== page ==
RSQ function
This article describes the formula syntax and usage of the RSQfunction in Microsoft Excel.
Description
Returns the square of the Pearson product moment correlation coefficient through data points in known_y's and known_x's. For more information, see the PEARSON function. The rsquared value can be interpreted as the proportion of the variance in y attributable to the variance in x.
Syntax
RSQ(known_y's,known_x's)
The RSQ function syntax has the following arguments:

Known_y's Required. An array or range of data points.

Known_x's Required. An array or range of data points.
Remarks

Arguments can either be numbers or names, arrays, or references that contain numbers.

Logical values and text representations of numbers that you type directly into the list of arguments are counted.

If an array or reference argument contains text, logical values, or empty cells, those values are ignored; however, cells with the value zero are included.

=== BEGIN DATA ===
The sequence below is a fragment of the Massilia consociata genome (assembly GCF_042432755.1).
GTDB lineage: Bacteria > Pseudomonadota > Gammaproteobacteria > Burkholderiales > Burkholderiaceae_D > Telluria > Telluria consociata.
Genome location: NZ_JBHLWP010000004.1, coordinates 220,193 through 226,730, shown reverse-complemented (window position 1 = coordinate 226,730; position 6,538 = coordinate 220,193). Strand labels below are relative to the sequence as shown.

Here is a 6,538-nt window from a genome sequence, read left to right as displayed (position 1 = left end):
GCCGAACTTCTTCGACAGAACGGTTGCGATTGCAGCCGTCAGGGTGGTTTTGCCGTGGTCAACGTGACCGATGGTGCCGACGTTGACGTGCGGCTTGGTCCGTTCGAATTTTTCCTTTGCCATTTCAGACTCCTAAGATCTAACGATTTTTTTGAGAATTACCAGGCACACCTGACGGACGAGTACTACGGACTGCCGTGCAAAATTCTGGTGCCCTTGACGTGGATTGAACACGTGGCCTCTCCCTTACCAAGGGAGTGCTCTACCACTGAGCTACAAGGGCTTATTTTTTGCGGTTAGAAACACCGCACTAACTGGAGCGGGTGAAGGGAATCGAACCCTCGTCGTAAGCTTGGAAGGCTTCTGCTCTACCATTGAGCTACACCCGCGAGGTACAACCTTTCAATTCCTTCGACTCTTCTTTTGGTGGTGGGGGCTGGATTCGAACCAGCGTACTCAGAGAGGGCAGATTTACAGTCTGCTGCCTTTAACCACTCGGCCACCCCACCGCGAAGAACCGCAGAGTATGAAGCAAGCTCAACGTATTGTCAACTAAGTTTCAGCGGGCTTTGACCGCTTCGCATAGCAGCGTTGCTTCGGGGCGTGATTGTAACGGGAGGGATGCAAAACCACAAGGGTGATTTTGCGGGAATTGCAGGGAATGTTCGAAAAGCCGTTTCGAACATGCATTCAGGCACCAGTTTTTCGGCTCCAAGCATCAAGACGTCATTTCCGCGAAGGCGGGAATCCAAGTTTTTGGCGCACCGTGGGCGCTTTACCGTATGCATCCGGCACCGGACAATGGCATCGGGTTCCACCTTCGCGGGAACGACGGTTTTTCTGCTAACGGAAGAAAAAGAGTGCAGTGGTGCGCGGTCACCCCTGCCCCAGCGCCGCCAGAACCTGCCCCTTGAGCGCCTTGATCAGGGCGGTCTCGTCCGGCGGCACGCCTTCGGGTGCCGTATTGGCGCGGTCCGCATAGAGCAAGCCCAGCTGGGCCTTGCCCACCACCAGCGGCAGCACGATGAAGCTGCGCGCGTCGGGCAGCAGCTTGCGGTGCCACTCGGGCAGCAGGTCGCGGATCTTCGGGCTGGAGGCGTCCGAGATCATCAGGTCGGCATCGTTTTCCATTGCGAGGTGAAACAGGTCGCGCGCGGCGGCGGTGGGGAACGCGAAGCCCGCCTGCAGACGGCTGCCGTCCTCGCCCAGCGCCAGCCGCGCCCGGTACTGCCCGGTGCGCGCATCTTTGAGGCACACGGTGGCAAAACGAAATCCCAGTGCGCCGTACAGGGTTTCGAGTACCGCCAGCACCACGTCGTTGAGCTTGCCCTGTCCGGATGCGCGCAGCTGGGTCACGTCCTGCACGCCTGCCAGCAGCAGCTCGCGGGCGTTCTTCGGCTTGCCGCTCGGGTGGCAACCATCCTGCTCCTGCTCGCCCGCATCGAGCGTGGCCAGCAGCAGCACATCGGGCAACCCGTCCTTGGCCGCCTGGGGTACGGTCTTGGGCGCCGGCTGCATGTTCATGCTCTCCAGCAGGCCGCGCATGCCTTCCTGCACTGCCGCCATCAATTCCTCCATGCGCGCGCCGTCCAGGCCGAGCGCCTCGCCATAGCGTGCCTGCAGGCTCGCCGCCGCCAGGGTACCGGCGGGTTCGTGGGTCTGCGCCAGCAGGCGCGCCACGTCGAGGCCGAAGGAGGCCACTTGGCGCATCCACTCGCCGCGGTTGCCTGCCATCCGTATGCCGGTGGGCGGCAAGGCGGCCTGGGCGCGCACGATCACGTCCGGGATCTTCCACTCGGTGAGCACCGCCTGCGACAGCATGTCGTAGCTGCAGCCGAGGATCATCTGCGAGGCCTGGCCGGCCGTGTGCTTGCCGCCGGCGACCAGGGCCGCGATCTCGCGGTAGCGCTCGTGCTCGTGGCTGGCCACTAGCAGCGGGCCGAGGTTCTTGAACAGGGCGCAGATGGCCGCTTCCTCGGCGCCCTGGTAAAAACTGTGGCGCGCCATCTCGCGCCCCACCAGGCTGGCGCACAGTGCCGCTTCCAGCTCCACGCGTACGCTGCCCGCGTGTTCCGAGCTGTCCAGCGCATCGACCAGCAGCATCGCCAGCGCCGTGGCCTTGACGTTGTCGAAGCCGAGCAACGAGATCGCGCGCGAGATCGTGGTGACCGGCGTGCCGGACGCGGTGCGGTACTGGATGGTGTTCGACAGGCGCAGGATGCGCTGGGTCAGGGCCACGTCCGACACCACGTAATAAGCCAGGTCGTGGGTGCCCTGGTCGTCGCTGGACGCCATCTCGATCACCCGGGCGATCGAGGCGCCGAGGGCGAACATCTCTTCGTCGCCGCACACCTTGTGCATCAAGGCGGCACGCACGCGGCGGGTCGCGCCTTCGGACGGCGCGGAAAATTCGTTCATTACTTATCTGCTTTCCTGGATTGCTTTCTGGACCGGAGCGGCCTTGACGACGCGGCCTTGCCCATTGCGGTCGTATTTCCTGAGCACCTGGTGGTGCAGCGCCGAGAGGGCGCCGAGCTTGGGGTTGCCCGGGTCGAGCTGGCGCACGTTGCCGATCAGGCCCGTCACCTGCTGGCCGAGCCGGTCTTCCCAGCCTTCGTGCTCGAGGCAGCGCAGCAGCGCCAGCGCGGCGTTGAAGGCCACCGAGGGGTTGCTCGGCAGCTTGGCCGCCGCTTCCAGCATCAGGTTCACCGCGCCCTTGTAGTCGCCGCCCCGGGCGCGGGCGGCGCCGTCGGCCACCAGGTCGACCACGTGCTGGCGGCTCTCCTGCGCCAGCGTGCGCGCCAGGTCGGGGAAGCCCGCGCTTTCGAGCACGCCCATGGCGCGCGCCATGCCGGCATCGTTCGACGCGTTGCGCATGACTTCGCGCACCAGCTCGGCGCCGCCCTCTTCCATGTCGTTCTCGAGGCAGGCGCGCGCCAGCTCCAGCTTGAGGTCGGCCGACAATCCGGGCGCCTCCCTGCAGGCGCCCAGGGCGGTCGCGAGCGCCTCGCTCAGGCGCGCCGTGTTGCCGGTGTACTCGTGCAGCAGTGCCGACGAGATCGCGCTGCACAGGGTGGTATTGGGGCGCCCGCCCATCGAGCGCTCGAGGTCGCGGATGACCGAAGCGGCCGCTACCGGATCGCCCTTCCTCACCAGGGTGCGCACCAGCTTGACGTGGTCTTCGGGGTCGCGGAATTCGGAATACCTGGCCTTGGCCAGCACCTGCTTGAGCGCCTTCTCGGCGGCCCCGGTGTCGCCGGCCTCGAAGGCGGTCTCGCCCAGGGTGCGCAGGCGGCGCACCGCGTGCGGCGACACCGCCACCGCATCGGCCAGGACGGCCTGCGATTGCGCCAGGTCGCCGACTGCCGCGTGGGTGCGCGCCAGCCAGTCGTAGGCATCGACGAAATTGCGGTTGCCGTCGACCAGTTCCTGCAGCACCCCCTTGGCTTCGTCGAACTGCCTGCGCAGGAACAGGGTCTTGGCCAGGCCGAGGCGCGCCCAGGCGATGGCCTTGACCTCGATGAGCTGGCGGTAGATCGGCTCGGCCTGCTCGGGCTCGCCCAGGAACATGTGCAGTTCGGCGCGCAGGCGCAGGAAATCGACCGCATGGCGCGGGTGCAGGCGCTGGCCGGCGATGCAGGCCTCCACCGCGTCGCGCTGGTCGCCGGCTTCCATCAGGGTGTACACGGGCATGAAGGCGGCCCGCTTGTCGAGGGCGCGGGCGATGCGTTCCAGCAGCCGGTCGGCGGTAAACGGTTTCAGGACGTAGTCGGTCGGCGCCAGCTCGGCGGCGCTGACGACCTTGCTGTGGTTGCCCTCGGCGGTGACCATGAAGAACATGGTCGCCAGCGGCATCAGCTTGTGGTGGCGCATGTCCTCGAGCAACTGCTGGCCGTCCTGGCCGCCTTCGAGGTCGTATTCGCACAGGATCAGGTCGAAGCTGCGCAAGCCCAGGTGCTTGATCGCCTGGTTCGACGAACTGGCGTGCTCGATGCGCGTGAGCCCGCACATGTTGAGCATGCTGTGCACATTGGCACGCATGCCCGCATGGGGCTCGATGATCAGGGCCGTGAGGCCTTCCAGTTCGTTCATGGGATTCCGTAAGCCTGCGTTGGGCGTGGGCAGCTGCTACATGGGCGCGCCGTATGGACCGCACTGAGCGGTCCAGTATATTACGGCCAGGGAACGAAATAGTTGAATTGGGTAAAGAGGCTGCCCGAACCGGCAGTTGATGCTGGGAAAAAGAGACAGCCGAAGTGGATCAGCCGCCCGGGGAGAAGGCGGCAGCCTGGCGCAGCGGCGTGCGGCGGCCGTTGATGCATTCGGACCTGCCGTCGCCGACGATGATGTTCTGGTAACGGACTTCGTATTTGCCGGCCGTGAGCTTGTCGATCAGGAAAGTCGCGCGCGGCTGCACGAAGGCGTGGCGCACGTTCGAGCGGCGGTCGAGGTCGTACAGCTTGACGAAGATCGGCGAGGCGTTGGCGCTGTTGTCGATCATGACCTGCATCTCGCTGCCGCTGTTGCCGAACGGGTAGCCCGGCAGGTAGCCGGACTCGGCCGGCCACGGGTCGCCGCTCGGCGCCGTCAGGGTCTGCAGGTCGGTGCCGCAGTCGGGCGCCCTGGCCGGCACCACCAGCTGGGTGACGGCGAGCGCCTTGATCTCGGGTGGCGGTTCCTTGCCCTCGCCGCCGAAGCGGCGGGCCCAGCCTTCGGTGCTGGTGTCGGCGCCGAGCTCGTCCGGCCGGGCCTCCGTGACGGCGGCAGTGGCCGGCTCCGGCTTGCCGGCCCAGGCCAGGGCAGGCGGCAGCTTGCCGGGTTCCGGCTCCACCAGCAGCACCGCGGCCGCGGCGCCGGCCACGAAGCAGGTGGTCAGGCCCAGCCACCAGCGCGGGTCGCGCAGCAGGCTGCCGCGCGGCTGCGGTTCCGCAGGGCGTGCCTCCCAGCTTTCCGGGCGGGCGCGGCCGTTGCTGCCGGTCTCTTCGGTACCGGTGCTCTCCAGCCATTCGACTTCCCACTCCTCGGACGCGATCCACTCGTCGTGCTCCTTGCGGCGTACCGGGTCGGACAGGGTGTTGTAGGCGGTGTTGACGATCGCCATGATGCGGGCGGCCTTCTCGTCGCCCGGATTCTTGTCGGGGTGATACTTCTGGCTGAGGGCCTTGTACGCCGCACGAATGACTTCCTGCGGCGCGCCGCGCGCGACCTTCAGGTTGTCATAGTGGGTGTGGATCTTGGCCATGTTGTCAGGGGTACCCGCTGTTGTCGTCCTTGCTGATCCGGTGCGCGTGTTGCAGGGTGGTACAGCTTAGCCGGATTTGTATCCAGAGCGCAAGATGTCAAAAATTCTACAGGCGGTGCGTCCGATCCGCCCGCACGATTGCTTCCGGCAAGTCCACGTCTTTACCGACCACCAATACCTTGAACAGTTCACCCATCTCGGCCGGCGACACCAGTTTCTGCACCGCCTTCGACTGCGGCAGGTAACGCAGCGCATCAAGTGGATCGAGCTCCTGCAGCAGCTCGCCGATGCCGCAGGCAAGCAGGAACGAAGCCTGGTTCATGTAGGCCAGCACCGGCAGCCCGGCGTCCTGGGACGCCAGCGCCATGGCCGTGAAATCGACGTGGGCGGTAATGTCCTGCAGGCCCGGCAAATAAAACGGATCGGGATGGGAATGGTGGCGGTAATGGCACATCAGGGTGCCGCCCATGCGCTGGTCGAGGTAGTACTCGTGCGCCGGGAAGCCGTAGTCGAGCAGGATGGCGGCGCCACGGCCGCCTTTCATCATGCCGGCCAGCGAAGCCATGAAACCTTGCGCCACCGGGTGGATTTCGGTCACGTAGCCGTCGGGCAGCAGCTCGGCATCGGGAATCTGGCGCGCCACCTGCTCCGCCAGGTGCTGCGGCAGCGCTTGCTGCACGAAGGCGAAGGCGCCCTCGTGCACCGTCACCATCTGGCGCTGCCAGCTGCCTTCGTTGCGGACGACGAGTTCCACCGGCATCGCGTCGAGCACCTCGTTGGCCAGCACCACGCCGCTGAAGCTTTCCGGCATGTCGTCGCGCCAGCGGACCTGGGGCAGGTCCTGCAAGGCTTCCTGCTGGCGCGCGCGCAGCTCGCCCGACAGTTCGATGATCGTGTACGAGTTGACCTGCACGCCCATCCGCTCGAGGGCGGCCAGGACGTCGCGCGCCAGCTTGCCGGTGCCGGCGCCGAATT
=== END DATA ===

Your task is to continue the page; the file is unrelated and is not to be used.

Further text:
Arguments that are error values or text that cannot be translated into numbers cause errors.

If known_y's and known_x's are empty or have a different number of data points, RSQ returns the #N/A error value.

If known_y's and known_x's contain only 1 data point, RSQ returns the #DIV/0! error value.

The equation for the Pearson product moment correlation coefficient, r, is:
where x and y are the sample means AVERAGE(known_x’s) and AVERAGE(known_y’s).
RSQ returns r2, which is the square of this correlation coefficient.
Example
The example may be easier to understand if you copy it to a blank worksheet.
How do I copy an example?

Select the example in this article.
Important Do not select the row or column headers.
Selecting an example from Help

Press CTRL+C.

In Excel, create a blank workbook or worksheet.

In the worksheet, select cell A1, and press CTRL+V.
Important For the example to work properly, you must paste it into cell A1 of the worksheet.

To switch between viewing the results and viewing the formulas that return the results, press CTRL+` (grave accent), or on the Formulas tab, in the Formula Auditing group, click the Show Formulas button.
After you copy the example to a blank worksheet, you can adapt it to suit your needs.